Any producer that has put up hay before knows of the vast amount of wildlife that can be hiding in the tall grass or alfalfa. Summer hay meadows and alfalfa fields provide wonderful habitat to a wide variety of wildlife. Songbirds, quail, turkey, deer and rabbits all use these fields throughout the growing season. These areas provide cover, food and nesting areas to rear young. For any producer who enjoys wildlife, it can be disheartening to ruin a nest of turkey eggs or, even worse, hit a fawn. In order to reduce the number of abandoned nests, wounds or deaths of local wildlife, there are a few strategies a producer can take.

One harvesting techniques that can help ensure the survival of ground-nesting birds and other wildlife species is to change the typical hay cutting pattern. Avoid beginning at the perimeter and mowing in a circle towards the center.  This practice forces the birds into a continually smaller space as they attempt to avoid the harvester, while still maintaining cover from predators. Mow “back and forth” across a field allowing the wildlife to make their way to a field end and exit. One could also harvest the field from the inside outward rather than from the outside inward. Another strategy if there are several fields to mow, save the fields closest to wetlands and CRP acreage for last. These fields will likely have a high wildlife density, and a few additional days may make a considerable difference in reducing mortality.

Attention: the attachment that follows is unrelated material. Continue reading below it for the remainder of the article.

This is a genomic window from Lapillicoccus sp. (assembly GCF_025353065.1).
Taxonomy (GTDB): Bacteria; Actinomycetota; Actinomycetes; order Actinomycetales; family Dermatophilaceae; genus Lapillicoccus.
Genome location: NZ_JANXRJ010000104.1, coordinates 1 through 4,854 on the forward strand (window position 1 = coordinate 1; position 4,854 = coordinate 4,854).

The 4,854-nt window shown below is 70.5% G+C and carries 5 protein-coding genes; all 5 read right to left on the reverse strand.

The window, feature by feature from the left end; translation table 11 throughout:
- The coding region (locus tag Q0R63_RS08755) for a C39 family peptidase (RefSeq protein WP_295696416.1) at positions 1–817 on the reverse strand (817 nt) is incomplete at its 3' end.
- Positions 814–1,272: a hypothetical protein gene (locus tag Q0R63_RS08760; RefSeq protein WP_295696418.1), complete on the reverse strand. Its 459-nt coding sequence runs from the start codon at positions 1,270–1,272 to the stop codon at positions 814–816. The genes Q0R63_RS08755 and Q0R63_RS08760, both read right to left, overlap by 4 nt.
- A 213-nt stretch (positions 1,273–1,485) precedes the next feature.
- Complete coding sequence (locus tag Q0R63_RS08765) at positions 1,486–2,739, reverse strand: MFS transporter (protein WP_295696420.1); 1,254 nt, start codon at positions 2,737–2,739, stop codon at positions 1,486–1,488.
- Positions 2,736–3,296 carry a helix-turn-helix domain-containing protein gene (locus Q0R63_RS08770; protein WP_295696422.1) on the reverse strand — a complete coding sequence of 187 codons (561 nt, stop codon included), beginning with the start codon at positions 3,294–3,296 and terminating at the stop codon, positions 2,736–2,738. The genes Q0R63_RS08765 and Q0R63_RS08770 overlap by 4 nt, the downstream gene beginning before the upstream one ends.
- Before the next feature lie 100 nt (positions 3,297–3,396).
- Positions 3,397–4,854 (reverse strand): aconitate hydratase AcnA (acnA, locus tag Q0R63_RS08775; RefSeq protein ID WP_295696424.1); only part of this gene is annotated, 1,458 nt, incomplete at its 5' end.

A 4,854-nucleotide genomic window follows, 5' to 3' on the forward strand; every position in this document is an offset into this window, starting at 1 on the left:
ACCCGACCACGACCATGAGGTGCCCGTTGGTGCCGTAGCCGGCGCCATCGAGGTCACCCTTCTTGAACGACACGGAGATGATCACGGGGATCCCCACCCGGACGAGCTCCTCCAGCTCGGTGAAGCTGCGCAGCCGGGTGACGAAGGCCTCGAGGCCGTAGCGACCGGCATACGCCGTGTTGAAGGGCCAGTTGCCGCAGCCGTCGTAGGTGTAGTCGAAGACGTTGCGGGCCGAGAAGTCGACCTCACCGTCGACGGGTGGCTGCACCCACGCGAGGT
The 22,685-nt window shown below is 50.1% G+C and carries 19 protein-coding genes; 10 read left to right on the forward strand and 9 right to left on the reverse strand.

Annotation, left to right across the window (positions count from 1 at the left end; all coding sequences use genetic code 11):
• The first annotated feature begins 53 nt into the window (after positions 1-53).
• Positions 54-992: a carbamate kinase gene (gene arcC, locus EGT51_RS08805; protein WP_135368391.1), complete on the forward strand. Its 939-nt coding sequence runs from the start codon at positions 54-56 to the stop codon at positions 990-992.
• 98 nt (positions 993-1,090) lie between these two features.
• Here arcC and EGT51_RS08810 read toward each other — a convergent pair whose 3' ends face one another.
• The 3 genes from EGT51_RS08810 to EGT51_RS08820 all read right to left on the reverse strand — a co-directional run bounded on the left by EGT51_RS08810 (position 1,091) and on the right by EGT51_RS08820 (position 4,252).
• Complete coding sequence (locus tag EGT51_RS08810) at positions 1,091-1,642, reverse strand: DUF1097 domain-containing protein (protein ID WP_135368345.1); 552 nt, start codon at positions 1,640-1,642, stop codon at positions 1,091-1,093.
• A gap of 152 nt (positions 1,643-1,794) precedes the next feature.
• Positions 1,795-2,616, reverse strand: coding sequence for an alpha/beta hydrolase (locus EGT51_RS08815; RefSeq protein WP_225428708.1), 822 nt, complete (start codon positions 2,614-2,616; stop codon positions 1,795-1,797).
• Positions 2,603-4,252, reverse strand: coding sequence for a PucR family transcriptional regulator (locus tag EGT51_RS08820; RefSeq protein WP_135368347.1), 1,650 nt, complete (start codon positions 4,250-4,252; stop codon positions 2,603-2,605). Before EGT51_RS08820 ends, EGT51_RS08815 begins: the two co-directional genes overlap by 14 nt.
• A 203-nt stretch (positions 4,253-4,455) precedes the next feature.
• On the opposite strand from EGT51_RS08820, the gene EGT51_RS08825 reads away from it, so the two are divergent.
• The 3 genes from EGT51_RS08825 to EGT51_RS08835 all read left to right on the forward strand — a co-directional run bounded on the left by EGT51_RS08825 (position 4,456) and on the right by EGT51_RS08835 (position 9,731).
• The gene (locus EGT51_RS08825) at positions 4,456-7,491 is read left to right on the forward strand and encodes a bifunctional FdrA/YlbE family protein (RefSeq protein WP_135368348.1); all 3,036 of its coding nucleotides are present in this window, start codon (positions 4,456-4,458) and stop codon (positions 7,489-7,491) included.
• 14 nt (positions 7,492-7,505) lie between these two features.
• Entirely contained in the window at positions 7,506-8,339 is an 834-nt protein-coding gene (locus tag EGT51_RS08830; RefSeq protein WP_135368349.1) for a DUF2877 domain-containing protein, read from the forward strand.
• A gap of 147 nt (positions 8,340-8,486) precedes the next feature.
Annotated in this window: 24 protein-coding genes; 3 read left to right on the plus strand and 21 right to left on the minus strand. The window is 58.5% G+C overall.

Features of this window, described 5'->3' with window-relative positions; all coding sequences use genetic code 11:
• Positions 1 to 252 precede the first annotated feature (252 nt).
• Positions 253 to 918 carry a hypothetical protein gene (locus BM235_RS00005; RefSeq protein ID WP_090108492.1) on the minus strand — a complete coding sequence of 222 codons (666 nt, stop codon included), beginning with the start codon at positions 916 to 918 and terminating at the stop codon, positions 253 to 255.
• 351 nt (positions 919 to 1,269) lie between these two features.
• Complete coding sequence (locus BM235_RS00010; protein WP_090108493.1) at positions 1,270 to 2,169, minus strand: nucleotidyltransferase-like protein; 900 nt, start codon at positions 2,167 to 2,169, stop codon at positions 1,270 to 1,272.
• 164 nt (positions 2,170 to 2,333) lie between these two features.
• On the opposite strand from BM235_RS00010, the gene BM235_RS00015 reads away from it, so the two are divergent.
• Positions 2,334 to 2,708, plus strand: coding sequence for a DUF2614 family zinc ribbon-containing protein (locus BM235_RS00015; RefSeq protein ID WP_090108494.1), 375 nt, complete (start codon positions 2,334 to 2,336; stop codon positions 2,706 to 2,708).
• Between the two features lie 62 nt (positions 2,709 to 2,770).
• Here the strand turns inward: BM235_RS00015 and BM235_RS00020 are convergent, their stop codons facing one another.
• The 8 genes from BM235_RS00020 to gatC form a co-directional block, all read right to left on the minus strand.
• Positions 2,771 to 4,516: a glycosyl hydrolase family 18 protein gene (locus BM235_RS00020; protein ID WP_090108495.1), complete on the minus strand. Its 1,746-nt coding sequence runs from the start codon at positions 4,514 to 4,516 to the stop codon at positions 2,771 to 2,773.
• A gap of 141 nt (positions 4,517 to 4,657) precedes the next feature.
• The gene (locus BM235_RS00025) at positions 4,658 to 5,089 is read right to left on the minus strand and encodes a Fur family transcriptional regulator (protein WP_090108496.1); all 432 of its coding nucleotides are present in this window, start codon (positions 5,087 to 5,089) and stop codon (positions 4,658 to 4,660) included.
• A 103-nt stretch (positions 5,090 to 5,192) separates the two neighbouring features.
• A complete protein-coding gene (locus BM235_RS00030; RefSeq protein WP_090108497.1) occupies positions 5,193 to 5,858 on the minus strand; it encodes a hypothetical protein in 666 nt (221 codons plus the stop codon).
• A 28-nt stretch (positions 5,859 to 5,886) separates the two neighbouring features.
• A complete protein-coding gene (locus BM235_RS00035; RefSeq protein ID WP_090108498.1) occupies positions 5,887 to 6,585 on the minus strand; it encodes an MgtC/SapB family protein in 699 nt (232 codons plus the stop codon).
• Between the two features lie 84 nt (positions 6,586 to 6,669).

Another option for conserving wildlife in the hay fields is to reduce speeds in areas where wildlife have been observed or are suspected of nesting or brood-rearing activity. Birds sitting on nests and young wildlife often do not have time to react to and avoid high-speed harvesters. Flushing bars can be mounted on the front of a tractor to move wildlife from the path of dangerous wheels and cutters. Numerous designs are available. In general, flushing bars are mounted offset on the front of the tractor, at least 10 feet in length, with hanging one-inch chains about 2 feet apart. Also consider cutting five to six inches above the ground to avoid impact with smaller wildlife.

Hay production is a fundamental and vital part of many farms and ranches. Learning to live with wildlife can help to alleviate some of the negative aspects of haying to wildlife habitat and can support wildlife production on agricultural lands.